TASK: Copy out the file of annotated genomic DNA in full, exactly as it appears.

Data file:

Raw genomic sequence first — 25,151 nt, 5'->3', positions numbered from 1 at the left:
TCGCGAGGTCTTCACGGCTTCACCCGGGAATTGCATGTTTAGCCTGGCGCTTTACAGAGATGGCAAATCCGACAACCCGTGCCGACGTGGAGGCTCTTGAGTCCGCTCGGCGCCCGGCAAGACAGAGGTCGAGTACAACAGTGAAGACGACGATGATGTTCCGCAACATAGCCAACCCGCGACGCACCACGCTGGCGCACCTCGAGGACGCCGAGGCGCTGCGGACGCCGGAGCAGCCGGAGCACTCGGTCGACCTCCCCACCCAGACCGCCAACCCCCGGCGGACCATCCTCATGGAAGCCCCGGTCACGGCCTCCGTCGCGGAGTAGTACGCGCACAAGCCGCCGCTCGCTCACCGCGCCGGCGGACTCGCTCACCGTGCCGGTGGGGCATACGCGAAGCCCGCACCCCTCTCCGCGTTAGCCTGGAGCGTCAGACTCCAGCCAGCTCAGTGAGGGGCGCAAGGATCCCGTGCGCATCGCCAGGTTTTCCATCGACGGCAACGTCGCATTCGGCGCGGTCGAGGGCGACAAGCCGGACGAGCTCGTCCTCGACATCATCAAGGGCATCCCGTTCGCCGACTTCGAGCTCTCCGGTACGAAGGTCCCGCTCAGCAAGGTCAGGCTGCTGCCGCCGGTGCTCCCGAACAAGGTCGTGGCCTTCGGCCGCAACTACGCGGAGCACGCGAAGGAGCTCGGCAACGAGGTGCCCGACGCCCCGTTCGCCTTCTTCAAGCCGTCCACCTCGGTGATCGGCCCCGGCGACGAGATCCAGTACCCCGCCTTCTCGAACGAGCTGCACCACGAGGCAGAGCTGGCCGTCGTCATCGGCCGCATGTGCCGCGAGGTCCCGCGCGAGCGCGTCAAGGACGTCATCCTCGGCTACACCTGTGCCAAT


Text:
Raw genomic sequence first — 25,151 nt, 5'->3', positions numbered from 1 at the left:
TCGCGAGGTCTTCACGGCTTCACCCGGGAATTGCATGTTTAGCCTGGCGCTTTACAGAGATGGCAAATCCGACAACCCGTGCCGACGTGGAGGCTCTTGAGTCCGCTCGGCGCCCGGCAAGACAGAGGTCGAGTACAACAGTGAAGACGACGATGATGTTCCGCAACATAGCCAACCCGCGACGCACCACGCTGGCGCACCTCGAGGACGCCGAGGCGCTGCGGACGCCGGAGCAGCCGGAGCACTCGGTCGACCTCCCCACCCAGACCGCCAACCCCCGGCGGACCATCCTCATGGAAGCCCCGGTCACGGCCTCCGTCGCGGAGTAGTACGCGCACAAGCCGCCGCTCGCTCACCGCGCCGGCGGACTCGCTCACCGTGCCGGTGGGGCATACGCGAAGCCCGCACCCCTCTCCGCGTTAGCCTGGAGCGTCAGACTCCAGCCAGCTCAGTGAGGGGCGCAAGGATCCCGTGCGCATCGCCAGGTTTTCCATCGACGGCAACGTCGCATTCGGCGCGGTCGAGGGCGACAAGCCGGACGAGCTCGTCCTCGACATCATCAAGGGCATCCCGTTCGCCGACTTCGAGCTCTCCGGTACGAAGGTCCCGCTCAGCAAGGTCAGGCTGCTGCCGCCGGTGCTCCCGAACAAGGTCGTGGCCTTCGGCCGCAACTACGCGGAGCACGCGAAGGAGCTCGGCAACGAGGTGCCCGACGCCCCGTTCGCCTTCTTCAAGCCGTCCACCTCGGTGATCGGCCCCGGCGACGAGATCCAGTACCCCGCCTTCTCGAACGAGCTGCACCACGAGGCAGAGCTGGCCGTCGTCATCGGCCGCATGTGCCGCGAGGTCCCGCGCGAGCGCGTCAAGGACGTCATCCTCGGCTACACCTGTGCCAAT